John Tyler: 10th President

Portrait of President Tyler

Source

Pre Presidency Life

John Tyler was born March 29, 1790 to a plantation owner in Virginia. He enjoyed writing and reading and even played the violin. He graduated when he was 17 from the College of William and Mary and practiced law by the age of 19. Later, from 1816 to 1821, he served in the House of Representatives and began to show his strong opinions and willingness to voice his objections, when he opposed the Missouri Compromise. After leaving the House, he served as the Governor of Virginia.

List of United States Presidents

1. George Washington

2. John Adams

3. Thomas Jefferson

4. James Madison

5. James Monroe

6. John Quincy Adams

7. Andrew Jackson

8. Martin Van Buren

9. William Henry Harrison

10. John Tyler

11. James K. Polk

12. Zachary Taylor

13. Millard Fillmore

14. Franklin Pierce

15. James Buchanan

16. Abraham Lincoln

17. Andrew Johnson

18. Ulysses S. Grant

19. Rutherford B. Hayes

20. James Garfield

21. Chester A. Arthur

22. Grover Cleveland

23. Benjamin Harrison

24. Grover Cleveland

25. William McKinley

26. Theodore Roosevelt

27. William Howard Taft

28. Woodrow Wilson

29. Warren G. Harding

30. Calvin Coolidge

31. Herbert Hoover

32. Franklin D. Roosevelt

33. Harry S. Truman

34. Dwight D. Eisenhower

35. John F. Kennedy

36. Lyndon B. Johnson

37. Richard M. Nixon

38. Gerald R. Ford

39. James Carter

40. Ronald Reagan

41. George H. W. Bush

42. William J. Clinton

43. George W. Bush

44. Barack Obama

Tyler's Presidency and Fight Against the Whigs

When William Henry Harrison died early April of 1841, it was decided that John Tyler, who was Vice-President at the time, would become "Acting President." Tyler insisted that he should be given the full title, responsibilities, and powers. Soon he gave an Inaugural Address and became the 10th President of the United States. Unfortunately, due to his strong demeanor many disliked him, and he became known as "His Accidency," since he was never actually elected president.

Once president, opposition between him and the Whig party soon began. At the time of his Inauguration, both houses of Congress were ruled by the Whig party with Kentucky Senator Henry Clay acting as a strong influential leader. The Whig party believed that executive power became too strong when Andrew Jackson was in office and felt that the president should be guided in all their actions by their "constitutional advisers."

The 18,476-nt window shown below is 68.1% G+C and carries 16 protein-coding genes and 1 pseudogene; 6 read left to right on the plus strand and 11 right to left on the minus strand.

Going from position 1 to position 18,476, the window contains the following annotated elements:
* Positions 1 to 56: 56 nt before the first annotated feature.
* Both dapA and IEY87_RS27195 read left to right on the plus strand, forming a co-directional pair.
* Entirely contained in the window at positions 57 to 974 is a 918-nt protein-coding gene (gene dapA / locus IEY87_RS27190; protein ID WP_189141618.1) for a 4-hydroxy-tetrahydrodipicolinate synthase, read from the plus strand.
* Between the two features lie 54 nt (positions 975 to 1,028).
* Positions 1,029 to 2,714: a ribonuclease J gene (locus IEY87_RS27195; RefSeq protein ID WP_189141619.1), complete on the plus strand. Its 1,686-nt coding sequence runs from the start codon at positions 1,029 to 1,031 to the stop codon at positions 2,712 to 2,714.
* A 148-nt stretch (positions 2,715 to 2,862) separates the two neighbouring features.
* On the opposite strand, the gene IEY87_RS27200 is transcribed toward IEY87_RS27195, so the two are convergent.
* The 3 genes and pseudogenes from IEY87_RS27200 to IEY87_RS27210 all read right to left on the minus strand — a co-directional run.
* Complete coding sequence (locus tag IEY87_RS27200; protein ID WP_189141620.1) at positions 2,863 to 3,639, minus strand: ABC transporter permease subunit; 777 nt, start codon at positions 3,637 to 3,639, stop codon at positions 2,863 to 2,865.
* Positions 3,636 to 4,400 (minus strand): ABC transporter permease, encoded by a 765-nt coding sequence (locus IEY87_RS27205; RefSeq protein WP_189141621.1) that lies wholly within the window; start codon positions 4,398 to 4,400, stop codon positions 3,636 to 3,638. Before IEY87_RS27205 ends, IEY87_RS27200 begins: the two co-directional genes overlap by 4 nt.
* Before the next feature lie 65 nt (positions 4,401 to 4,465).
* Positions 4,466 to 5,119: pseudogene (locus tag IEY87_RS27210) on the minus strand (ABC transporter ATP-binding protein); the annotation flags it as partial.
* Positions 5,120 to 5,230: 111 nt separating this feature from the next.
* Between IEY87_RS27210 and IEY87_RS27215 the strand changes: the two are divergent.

Tyler felt a very strong belief in adhering strictly to the Constituation. When Clay presented that he wanted to start a national bank, Congress having been primarily Whig members, passed the bill. Tyler felt this stood against the Constitution itself and vetoed it only ten days after it was passed. Congress came up with another banking system, Tyler vetoed that as well, which placed him at great opposition with not only Congress, but the Whig party that had elected him and Harrison. Only two days after he vetoed the second bill, all of his cabinet members resigned with the exception of Secretary of State Daniel Webster. He was then ousted from the Whig party.

Despite an inability to agree on the idea of a national bank, the whig party and Tyler did see eye to eye on several things and accomplished a lot before the party ousted him. They passed the "Log Cabin" bill that allowed settlers to claim 160 acres of land, paying $1.25 per acre, before it was offered for sale publicly. He also signed a tariff bill that protected northern manufacturers.